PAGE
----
By Tim Cushing
FBI Director Chris Wray’s potshots at Apple during the joint press conference about the Pensacola Air Base shooting weren’t the only ones delivered by a federal employee. Famous anti-encryptionist/current DOJ boss Bill Barr made even more pointed comments during his remarks, mostly glossing over the FBI’s brilliant discovery that the shooter was linked to al Qaeda — something al Qaeda had claimed shortly after the shooting took place.
The DOJ never got the court battle it wanted. Its second attempt to talk a court into compelled decryption never gained momentum and FBI techs were eventually able to do the thing the DOJ couldn’t make Apple do: access the phones’ contents. Barr’s comments had very little to do with the supposed matter at hand: the investigation of a shooting on a US military base. Instead, Barr gave perfunctory thanks to the hardworking men and women of the FBI before moving on to declaring Apple an enemy of the people, if not an actual enemy of the state.
Here’s the first smear, which insinuates device encryption is a criminal co-conspirator.
Within one day of the shootings, the FBI sought and obtained court orders, supported by probable cause, authorizing the FBI to search the contents of both phones as part of its investigation. The problem was that the phones were locked and the FBI did not have the passwords, so they needed help to get in. We asked Apple for assistance and so did the President. Unfortunately, Apple would not help us unlock the phones. Apple had deliberately designed them so that only the user — in this case, the terrorist — could gain access to their contents.
Yes, this is a deliberate design decision by Apple. It secures all users’ phones, not just users who engage in criminal acts. Barr wants insecure devices for everyone because it would make things easier for law enforcement. That it would make things easier for other criminals (phone thieves, stalkers, malicious hackers, etc.) never seems to cross his mind. Or if it does, he figures it’s a sacrifice he’s willing to force Americans to make.
That’s not hyperbole. Later in Barr’s remarks, he claims it’s not even up to the public to vote with their phone-buying dollars on the subject of device encryption and the problems it poses for law enforcement. And despite this comment, Barr doesn’t want it left up to citizens to vote with their actual votes.
Striking this balance should not be left to corporate boardrooms. It is a decision to be made by the American people through their representatives.
That sounds almost democratic. If you choose to stop reading here, it almost appears Barr will accept the will of the people even if they would prefer device security over encryption backdoors. But Barr doesn’t stop there. He expands on this thought, dismissing the American people’s momentary involvement in this issue.
The developments in this case demonstrate the need for a legislative solution. The truth is that we needed luck, in addition to ingenuity, to get into the phones this time. There is no guarantee that we will be successful again or that a delay of four months (or longer) will not have significant consequences for the safety of Americans. In addition, the costs in time and money of devising alternative methods of accessing encrypted information can be enormous. This is not a scalable solution.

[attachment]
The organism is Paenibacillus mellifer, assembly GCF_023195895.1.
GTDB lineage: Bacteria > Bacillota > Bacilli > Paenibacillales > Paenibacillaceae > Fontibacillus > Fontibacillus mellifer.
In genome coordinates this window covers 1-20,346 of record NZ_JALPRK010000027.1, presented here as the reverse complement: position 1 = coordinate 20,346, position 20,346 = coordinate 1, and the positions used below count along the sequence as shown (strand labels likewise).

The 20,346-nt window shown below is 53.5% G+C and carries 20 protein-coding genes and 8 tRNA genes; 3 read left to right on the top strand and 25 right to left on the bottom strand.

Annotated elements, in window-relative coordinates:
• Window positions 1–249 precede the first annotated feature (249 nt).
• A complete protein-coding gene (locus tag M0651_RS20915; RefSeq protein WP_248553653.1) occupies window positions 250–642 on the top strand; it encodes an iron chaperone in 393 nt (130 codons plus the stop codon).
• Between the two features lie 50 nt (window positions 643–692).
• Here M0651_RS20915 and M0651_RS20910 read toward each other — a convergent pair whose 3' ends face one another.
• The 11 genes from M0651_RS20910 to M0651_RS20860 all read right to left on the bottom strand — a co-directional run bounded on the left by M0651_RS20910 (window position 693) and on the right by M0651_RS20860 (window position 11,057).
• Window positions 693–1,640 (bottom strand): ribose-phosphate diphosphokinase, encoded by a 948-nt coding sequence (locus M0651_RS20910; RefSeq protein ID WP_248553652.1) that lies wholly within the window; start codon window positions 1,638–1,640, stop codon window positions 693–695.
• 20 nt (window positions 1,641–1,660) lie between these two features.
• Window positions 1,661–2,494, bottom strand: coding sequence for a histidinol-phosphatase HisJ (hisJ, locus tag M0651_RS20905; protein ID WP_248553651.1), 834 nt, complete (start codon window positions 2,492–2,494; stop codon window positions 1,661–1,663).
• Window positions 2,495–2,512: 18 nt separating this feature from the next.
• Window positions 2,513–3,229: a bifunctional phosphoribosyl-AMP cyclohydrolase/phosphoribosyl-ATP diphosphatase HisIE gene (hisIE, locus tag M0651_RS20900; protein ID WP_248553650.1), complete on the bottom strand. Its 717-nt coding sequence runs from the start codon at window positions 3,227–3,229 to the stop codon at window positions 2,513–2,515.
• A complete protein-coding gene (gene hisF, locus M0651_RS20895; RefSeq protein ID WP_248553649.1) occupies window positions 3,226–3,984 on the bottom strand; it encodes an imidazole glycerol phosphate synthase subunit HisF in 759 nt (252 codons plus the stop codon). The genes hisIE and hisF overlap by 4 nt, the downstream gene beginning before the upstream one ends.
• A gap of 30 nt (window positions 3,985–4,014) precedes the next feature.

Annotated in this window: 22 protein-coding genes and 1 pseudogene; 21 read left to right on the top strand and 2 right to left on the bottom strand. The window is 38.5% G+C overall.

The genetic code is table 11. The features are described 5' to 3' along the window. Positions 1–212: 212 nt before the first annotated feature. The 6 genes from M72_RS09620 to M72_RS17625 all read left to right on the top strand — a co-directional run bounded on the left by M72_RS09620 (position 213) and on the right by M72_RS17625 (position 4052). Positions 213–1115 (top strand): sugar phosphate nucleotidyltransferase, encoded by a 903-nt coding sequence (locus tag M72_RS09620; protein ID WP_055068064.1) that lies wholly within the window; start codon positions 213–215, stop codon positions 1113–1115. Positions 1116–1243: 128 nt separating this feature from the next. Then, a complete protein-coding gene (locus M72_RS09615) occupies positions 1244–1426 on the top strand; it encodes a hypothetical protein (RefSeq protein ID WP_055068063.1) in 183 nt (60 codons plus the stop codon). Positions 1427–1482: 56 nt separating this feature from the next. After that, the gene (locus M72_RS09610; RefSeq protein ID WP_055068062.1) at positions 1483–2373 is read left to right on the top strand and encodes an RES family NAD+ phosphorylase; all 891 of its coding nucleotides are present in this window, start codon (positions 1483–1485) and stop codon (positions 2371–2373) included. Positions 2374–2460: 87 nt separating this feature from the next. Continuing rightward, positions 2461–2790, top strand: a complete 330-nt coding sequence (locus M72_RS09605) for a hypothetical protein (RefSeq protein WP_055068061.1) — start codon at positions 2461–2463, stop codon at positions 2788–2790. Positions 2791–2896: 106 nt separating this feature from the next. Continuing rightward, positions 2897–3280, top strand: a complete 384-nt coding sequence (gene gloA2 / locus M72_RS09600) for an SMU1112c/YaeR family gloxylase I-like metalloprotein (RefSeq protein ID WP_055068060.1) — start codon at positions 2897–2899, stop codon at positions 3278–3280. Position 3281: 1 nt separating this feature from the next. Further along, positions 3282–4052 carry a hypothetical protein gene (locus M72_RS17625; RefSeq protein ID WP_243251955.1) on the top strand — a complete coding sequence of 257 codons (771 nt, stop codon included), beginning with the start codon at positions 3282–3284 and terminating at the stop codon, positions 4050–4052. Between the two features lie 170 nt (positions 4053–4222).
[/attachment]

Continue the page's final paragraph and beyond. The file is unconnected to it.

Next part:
There it is: a call for mandated encryption backdoors. If Apple and other device makers aren’t willing to bend to Barr’s will, perhaps the legislative branch can put its collective boot on tech companies’ necks.
Barr’s anti-encryption pitches are still as dishonest as ever. When not portraying encryption as almost solely beneficial to criminals, Barr deliberately misconstrues what’s at stake. There’s a reason he keeps discussing this in terms of privacy when it’s actually about security. Privacy has wiggle room. Security doesn’t. Encryption is secure. Backdoored encryption isn’t. It’s that simple. Barr’s term-swap deceives listeners, many of whom are lawmakers.
Apple’s desire to provide privacy for its customers is understandable, but not at all costs. Under our nation’s long-established constitutional principles, where a court authorizes a search for evidence of a crime, an individual’s privacy interests must yield to the broader needs of public safety.
It’s not a privacy issue when the government demands all backdoors in the nation remain unlocked just in case law enforcement needs to enter them. It’s a security issue. That’s pretty much what Barr wants, using houses as an analogy for devices capable of holding far more sensitive info and data than any home possibly could. Barr wants encryption that can be bypassed at will. That’s not a privacy issue. It’s about securing devices users rely on to handle almost everything in their daily lives. Security helps protect their privacy, but the important thing here is the security — not the government’s lawful invasions of privacy when warrants are served.
If the FBI can break into a device without Apple’s assistance — as it has in at least two high-profile cases — it can do it again. Weakening encryption shouldn’t even be a discussion topic at this point. For all the talk about the problems encryption poses to securing the nation, arguing that a nation filled with insecure devices would be more secure than what we have now is ridiculous.